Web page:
Consumers allowed to switch mobile provider mid-contract

Mobile phone contract

Telecoms regulator Ofcom is to allow mobile phone customers to exit their contracts at any time without penalty - if their provider increases the cost of their monthly deal.

The new rules, which come into effect three months from today, also apply to consumers and small businesses locked into landline and broadband contracts.

However, the new rules will not apply to people on existing contracts - only those taking out contracts after their introduction will benefit.

Ofcom said it is now likely to regard any mid-contract increase in monthly charges as "materially detrimental" to consumers. As a result, providers should give consumers at least 30 days' notice of any such price rise and allow them to exit their contract without penalty.

The new rules also state that any change to contract terms, pricing or otherwise, must be communicated "clearly and transparently" to consumers.

Crucially, Ofcom has said that any provider who chooses to make reductions in the call, text or data allowance, in order to avoid increasing prices outright, will also be obliged to allow customers to exit their contracts.

Fairer deal for consumers

Claudio Pollack, Ofcom's consumer group director, said: "Ofcom is today making clear that consumers entering into fixed-term telecoms contracts must get a fairer deal. We think the sector rules were operating unfairly in the provider's favour, with consumers having little choice but to accept price increases or pay to exit their contract.

"We're making it clear that any increase to the monthly subscription price should trigger a consumer's right to leave their contract – without penalty."

In early January, Ofcom launched a consultation after stating that mid-contract price rises could potentially "harm" consumers.

Mobile phone network providers did not seem to pay any attention to the consultation – in April 2013, around 5.5 million Orange and T-Mobile customers on pay monthly deals were hit with a price increase, as a result of "rising business costs” according to parent company Everything Everywhere.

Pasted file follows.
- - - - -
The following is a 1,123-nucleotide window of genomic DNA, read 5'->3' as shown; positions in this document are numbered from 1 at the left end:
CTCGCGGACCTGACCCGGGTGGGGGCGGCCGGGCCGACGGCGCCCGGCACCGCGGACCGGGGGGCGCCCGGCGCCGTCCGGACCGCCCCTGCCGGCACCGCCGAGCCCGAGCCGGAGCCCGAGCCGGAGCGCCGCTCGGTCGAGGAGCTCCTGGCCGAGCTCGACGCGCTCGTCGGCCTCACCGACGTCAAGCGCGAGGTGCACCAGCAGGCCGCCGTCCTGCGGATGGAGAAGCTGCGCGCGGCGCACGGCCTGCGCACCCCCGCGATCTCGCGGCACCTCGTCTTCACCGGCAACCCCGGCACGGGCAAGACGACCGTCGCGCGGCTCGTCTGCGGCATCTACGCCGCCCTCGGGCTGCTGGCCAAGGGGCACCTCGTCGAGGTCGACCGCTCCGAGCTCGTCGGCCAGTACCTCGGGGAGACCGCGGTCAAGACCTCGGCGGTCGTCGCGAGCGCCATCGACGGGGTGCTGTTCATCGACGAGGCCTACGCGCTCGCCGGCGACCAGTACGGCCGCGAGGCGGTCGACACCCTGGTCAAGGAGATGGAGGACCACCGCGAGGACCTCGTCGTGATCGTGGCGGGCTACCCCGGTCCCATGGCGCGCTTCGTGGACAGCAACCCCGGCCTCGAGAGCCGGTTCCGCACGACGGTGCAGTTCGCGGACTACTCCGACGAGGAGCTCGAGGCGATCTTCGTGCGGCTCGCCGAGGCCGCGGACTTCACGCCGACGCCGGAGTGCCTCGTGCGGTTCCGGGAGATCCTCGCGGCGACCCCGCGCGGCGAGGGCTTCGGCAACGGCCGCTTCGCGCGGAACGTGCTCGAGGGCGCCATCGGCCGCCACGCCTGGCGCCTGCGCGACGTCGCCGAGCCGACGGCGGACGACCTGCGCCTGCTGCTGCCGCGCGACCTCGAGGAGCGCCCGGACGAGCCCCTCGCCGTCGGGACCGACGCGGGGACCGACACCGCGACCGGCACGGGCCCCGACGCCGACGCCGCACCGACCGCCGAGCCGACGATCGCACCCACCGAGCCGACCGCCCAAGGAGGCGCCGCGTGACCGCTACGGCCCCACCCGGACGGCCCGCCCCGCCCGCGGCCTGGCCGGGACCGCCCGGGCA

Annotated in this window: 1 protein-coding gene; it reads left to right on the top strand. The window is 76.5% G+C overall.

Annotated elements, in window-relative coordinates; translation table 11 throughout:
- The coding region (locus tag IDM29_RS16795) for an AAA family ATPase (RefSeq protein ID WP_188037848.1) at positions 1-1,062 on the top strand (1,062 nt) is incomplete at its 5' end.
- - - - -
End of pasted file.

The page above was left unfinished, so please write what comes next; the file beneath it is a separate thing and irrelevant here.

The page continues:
At the time EE dismissed criticism, saying: "The terms and conditions state that prices can be increased mid-contract, by the same [rate] as the Retail Prices Index. Customers are encouraged to read the terms and conditions and have a 14-day period in which to change their minds. If customers are unhappy they can break their contract if they pay a fee for leaving us early."

Under the new Ofcom rules, EE would not have been allowed to charge customers to exit their contracts.

Consumer groups welcomed the decision. Which? executive director Richard Lloyd said: "Today's announcement from Ofcom is an overwhelming victory for the 59,000 people who joined our campaign calling for fixed to mean fixed on mobile phone contracts.

"Consumers told us price hikes on fixed contracts were unfair, and now people will be able to leave these contracts and switch to a cheaper provider without being hit by extortionate exit fees."

Dominic Baliszewski, telecoms expert at, added: "Ofcom's announcement is a long overdue victory for broadband, mobile and landline customers. Moving the financial goal posts is unfair on consumers. After all, if you bought a plane ticket to New York, you wouldn't expect to be charged an additional amount halfway over the Atlantic."

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